Monday, October 12, 2009

It’s not about Niqab, it’s about credibility

Hoda Ramzy, another student, was expelled from Al-Azhar Institute in Shoubra, today, for merely wearing a niqab. She and her colleagues who face the same problems with the administration decided to file a complaint to President Mubarak in protest. On Facebook, a new group was launched to defend women’s right to wear the niqab at school. Their argument revolves around the fact that if you gave the right to “motabarijat” [i.e. the uncovered women] to go around freely, then you should give equal rights to covered women.

On local state-owned media and independent media channels, the controversy over niqab is endless. There is a huge verbal battle between Salafi sheikhs and Al-Azhar scholars. The latter is viewing the niqab as harmful to society, while the former believes this is the ideal dress of the Muslim woman. Both have very persuasive arguments.

I visited Alexandria couple of weeks ago. One of the most shocking scenes I saw there was the huge number of women in niqab. Some of my relatives wore it too. They are very convinced that this is how Muslim woman should look. Some of them told me that to “show more gratitude to Allah, the creator of our precious bodies, we should be covered from head to toe with three layers.” When I asked her who told her this, she said a Sheikh on Al-Nas TV (one of the most popular Salafi TV channels in Egypt).

On my latest shopping tour, about one month ago, a newly married friend of mine joined me. We had not seen each other for more than a year. She is an ordinary young woman who has always been open-minded and loving life. When she got engaged to her current husband, she wore the hijab (scarf) which most Egyptian women wear. I was surprised when I saw her shopping for Abbayas (long baggy dress). She then told me that upon the command of her husband, she will change her dress to wear the niqab. She is not convinced that the niqab is a divine order; but she “loves her husband and wants to obey him.”

It is true the number of women wearing niqab in Egypt is increasing daily. Every woman has her own reasoning for wearing it. This is not a matter of question now. We are not arguing whether it is a basic right for women to dress the way they want. This is absolute and no one can deny it. We are not even searching for the reasons or key players behind this unexpected change of Al-Azhar policy from the extreme right to the extreme left. Everybody knows that Al-Azhar played a great role in fueling religious “piety” in Egypt over the past five years. They were pushed by the state to do so as an attempt to re-attract the already religious Egyptian public who were highly influenced by the Muslim Brotherhood group.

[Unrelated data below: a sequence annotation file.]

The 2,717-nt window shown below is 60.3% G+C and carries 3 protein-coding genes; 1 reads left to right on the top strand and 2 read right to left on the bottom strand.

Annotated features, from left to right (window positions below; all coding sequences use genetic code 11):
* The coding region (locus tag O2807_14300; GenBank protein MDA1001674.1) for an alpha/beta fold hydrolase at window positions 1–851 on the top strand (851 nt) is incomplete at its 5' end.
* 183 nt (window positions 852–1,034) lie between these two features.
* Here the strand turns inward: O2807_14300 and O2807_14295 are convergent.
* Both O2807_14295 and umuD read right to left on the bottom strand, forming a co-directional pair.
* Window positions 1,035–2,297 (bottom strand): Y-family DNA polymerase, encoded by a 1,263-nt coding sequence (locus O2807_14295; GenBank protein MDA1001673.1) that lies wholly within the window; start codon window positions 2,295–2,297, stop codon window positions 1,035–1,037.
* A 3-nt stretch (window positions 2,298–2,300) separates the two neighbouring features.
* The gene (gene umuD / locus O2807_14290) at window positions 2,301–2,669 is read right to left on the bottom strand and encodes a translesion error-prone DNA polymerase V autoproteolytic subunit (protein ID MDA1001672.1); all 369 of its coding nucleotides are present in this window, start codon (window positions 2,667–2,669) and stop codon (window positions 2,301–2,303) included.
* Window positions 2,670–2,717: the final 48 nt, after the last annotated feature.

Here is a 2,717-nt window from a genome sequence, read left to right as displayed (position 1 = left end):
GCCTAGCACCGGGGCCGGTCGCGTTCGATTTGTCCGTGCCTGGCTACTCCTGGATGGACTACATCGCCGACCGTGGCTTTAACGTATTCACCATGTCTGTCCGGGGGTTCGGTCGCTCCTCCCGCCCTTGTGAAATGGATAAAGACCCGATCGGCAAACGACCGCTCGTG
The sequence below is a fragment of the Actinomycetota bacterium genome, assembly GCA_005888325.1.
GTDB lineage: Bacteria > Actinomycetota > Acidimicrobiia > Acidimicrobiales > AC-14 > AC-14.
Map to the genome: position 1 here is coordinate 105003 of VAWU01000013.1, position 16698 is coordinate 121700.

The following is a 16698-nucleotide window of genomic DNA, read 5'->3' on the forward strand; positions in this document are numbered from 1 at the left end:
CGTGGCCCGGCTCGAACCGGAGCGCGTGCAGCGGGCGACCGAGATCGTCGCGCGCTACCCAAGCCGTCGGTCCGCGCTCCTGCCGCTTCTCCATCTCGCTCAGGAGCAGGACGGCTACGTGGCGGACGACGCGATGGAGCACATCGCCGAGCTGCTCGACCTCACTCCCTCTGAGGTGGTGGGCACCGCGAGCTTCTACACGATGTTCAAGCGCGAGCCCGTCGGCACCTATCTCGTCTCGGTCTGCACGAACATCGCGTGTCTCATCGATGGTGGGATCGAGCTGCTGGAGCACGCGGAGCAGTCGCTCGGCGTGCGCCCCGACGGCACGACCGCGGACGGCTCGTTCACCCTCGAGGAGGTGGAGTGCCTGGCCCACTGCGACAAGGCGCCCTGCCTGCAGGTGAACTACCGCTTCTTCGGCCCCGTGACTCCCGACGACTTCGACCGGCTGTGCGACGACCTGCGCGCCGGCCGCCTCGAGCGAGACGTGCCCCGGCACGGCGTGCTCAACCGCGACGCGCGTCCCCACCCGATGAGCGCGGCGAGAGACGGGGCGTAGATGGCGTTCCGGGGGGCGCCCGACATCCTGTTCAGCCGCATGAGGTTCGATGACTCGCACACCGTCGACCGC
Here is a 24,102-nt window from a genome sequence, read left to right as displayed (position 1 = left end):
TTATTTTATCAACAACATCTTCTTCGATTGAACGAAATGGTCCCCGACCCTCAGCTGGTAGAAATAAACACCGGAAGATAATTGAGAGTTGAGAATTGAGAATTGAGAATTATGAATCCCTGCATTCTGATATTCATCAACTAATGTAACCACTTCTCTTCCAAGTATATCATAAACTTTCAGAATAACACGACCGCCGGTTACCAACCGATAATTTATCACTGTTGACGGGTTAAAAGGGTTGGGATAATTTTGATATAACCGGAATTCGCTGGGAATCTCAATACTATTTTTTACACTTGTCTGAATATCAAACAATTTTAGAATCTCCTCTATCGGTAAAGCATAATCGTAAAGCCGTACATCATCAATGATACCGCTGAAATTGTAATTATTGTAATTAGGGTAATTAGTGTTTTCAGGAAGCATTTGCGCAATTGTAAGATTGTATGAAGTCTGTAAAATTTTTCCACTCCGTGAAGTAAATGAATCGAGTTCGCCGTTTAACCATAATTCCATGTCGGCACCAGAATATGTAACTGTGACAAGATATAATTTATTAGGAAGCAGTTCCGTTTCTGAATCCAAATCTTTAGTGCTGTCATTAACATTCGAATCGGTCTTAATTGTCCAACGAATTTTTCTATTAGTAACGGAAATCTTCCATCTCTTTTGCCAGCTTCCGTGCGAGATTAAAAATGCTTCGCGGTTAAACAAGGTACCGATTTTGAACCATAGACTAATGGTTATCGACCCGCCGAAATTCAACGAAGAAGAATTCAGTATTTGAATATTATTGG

The Muslim Brotherhood represented itself as an independent voice defending moderate Islam versus the state owned voice promoting another version of Islam tailored according to the wishes of the regime. The political Islamist group succeeded in attracting a large number of supporters by emphasizing Islamic principles as the solution for Egypt’s economic and political problems.

The question, which we all should consider now is why Al-Azhar scholars are not obeyed by the public any more? The simple and direct answer to this very complicated question is because Al-Azhar lost its credibility in the eyes of Egyptians. Al-Azhar has been used as a tool in the hands of the regime to satisfy personal and elite interests at the expense of Egyptian’s religious sympathies. Under the claim of defending Islam, Al-Azhar committed some unforgivable violations against open-minded intellectuals and fighters for freedom of expression and freedom of belief. They cracked down on Bahai’s for merely calling for the right to have a national ID card and other official papers that prove them being ordinary Egyptian citizens. They also cracked down on Shiites and Sufis and distorted their image in an unacceptable way.

Yet, the most unfair and shocking violation was committed against 22-year-old blogger and student, Kareem Amer. Kareem is now serving four years in jail for allegedly insulting Islam and President Mubarak. He wrote an article criticizing Al-Azhar scholars’ pledge to Mubarak to be the “prince of believers” and how this will make us – the people/ believers – deprived from our right to hold him accountable for corruption, wrong decisions, etc. Kareem simply wrote this on his own personal blog. As a result, he was expelled from university, interrogated and sentenced to four years.

Al-Azhar now is looked upon as a state owned tool. It is no longer the independent religious institution respected worldwide. That is why the Salafis have the upper hand in the niqab battle. And that is why our society will grow more and more extreme.